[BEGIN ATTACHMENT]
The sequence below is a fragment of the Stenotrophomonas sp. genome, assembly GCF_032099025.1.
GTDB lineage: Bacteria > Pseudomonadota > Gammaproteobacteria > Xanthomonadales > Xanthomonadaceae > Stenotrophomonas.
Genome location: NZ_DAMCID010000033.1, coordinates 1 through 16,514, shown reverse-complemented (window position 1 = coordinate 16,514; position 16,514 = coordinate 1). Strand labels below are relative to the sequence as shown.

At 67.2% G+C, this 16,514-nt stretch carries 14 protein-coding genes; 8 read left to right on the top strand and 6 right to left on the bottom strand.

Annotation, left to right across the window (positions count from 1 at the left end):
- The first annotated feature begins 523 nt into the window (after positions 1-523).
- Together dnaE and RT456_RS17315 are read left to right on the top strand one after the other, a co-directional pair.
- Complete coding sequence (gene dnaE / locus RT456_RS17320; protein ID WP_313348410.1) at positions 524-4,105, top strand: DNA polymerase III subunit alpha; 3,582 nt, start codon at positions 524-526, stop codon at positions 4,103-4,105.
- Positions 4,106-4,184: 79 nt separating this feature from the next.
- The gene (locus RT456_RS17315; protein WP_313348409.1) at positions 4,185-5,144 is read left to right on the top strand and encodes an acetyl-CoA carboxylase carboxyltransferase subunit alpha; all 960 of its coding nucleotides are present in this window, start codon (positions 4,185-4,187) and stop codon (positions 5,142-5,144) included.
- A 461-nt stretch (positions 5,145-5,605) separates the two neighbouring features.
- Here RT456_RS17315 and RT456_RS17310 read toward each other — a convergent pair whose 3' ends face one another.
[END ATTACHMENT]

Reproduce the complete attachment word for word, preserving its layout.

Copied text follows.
The sequence below is a fragment of the Stenotrophomonas sp. genome, assembly GCF_032099025.1.
GTDB lineage: Bacteria > Pseudomonadota > Gammaproteobacteria > Xanthomonadales > Xanthomonadaceae > Stenotrophomonas.
Genome location: NZ_DAMCID010000033.1, coordinates 1 through 16,514, shown reverse-complemented (window position 1 = coordinate 16,514; position 16,514 = coordinate 1). Strand labels below are relative to the sequence as shown.

At 67.2% G+C, this 16,514-nt stretch carries 14 protein-coding genes; 8 read left to right on the top strand and 6 right to left on the bottom strand.

Annotation, left to right across the window (positions count from 1 at the left end):
- The first annotated feature begins 523 nt into the window (after positions 1-523).
- Together dnaE and RT456_RS17315 are read left to right on the top strand one after the other, a co-directional pair.
- Complete coding sequence (gene dnaE / locus RT456_RS17320; protein ID WP_313348410.1) at positions 524-4,105, top strand: DNA polymerase III subunit alpha; 3,582 nt, start codon at positions 524-526, stop codon at positions 4,103-4,105.
- Positions 4,106-4,184: 79 nt separating this feature from the next.
- The gene (locus RT456_RS17315; protein WP_313348409.1) at positions 4,185-5,144 is read left to right on the top strand and encodes an acetyl-CoA carboxylase carboxyltransferase subunit alpha; all 960 of its coding nucleotides are present in this window, start codon (positions 4,185-4,187) and stop codon (positions 5,142-5,144) included.
- A 461-nt stretch (positions 5,145-5,605) separates the two neighbouring features.
- Here RT456_RS17315 and RT456_RS17310 read toward each other — a convergent pair whose 3' ends face one another.